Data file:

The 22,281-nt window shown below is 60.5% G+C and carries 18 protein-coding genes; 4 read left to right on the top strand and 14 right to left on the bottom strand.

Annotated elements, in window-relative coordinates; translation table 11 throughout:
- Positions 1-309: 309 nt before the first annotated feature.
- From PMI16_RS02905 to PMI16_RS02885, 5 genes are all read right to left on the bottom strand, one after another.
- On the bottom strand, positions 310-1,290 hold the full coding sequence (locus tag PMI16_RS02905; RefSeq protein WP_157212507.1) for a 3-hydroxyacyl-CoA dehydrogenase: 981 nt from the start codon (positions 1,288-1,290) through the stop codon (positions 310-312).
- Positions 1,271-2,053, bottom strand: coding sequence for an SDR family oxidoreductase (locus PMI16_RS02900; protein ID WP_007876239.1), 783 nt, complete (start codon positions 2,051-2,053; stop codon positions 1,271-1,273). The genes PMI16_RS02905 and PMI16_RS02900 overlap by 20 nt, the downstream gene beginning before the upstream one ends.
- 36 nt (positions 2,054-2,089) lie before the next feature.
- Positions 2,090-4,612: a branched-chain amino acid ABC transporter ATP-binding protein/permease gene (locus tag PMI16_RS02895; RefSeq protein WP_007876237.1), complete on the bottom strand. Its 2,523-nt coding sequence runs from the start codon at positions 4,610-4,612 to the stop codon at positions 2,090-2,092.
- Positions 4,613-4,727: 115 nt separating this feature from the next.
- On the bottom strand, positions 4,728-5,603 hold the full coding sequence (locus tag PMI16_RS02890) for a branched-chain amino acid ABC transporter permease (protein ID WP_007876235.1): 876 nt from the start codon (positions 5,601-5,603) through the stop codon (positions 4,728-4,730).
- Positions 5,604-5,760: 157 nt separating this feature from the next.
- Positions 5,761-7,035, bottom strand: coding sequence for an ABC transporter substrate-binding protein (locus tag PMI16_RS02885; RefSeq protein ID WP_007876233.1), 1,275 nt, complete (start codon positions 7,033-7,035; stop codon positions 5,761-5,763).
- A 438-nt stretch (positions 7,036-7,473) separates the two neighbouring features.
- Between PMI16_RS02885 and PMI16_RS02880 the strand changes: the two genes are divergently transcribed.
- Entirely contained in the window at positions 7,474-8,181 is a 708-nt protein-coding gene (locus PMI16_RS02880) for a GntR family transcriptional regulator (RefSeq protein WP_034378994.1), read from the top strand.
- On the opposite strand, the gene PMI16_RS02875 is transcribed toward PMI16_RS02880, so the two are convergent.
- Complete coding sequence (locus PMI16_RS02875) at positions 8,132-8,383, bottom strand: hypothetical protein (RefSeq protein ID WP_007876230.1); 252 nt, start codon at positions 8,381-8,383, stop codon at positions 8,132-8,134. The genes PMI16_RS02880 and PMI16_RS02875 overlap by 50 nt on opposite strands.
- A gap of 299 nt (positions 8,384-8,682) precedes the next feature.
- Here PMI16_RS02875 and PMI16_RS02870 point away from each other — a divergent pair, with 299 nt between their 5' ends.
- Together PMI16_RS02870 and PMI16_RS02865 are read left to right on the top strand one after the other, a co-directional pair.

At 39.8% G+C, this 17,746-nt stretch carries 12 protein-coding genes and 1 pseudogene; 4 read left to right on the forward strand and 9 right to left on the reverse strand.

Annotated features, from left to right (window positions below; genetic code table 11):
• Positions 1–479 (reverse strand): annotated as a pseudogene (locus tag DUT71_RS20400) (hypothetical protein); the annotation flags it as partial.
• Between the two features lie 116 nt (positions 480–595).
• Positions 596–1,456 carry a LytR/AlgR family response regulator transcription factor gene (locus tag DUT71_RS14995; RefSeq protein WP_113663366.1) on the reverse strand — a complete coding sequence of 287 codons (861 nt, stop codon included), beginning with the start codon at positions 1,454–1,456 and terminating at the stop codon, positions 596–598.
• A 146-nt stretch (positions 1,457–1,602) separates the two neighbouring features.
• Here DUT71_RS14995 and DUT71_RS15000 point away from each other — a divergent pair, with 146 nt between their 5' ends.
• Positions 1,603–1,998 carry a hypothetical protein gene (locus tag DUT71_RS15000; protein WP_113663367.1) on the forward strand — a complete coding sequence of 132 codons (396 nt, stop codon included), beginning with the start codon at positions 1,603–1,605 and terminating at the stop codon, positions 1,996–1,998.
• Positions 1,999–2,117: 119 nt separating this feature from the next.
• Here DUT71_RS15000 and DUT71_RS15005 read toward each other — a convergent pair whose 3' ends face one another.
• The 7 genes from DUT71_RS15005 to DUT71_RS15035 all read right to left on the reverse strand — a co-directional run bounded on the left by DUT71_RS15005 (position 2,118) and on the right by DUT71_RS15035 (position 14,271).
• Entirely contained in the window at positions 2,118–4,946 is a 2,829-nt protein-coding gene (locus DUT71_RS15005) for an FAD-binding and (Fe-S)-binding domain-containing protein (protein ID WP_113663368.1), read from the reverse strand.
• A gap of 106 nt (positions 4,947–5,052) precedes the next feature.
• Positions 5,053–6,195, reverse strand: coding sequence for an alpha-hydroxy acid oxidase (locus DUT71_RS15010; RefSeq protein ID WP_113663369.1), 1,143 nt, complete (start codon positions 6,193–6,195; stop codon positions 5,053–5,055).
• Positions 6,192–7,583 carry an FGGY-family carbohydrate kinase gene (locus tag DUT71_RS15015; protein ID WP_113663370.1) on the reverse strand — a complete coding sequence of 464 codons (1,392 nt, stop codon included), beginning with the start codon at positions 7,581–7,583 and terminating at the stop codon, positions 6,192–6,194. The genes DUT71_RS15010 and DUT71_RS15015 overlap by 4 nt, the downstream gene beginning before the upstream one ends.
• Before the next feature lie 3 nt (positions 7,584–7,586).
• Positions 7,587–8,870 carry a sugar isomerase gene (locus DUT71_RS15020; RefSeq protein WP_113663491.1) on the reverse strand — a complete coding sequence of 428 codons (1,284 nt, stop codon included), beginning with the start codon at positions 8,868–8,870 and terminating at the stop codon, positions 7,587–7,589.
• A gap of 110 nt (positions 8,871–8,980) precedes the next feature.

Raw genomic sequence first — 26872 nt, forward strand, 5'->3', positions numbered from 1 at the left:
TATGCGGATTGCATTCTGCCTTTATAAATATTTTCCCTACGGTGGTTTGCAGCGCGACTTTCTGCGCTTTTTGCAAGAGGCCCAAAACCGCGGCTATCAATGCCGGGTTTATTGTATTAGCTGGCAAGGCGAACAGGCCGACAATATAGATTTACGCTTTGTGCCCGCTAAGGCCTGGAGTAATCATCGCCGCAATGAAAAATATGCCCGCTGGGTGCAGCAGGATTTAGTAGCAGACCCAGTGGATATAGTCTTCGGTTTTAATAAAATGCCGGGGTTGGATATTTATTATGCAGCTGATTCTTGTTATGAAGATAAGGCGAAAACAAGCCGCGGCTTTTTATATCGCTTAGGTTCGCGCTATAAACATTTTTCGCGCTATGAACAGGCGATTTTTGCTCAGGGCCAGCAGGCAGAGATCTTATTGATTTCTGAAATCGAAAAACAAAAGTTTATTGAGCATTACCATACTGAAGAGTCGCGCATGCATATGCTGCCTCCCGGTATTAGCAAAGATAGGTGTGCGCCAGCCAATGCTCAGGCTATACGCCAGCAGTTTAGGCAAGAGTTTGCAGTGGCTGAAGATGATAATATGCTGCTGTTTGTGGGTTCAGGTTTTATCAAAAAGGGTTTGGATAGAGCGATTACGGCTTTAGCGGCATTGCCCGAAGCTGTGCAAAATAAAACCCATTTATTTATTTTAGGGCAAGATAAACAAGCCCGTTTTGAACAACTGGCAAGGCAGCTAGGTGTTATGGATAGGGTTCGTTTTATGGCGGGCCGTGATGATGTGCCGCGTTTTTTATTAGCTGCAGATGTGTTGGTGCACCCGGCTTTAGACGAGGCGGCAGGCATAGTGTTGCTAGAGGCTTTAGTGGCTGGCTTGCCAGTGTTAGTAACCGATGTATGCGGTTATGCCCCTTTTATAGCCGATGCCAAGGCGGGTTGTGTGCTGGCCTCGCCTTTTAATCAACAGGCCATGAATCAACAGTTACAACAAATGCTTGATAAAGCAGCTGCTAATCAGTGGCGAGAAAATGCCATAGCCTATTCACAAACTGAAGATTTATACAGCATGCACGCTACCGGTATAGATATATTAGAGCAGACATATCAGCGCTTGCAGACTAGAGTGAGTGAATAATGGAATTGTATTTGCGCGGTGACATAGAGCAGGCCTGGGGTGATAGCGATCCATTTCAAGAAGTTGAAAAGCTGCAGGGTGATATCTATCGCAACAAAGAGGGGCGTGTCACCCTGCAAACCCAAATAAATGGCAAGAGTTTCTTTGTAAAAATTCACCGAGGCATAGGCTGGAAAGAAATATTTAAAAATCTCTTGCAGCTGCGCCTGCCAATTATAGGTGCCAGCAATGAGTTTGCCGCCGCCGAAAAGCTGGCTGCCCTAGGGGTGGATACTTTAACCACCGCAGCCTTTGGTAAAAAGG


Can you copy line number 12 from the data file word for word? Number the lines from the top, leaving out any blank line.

- Positions 5,761-7,035, bottom strand: coding sequence for an ABC transporter substrate-binding protein (locus tag PMI16_RS02885; RefSeq protein ID WP_007876233.1), 1,275 nt, complete (start codon positions 7,033-7,035; stop codon positions 5,761-5,763).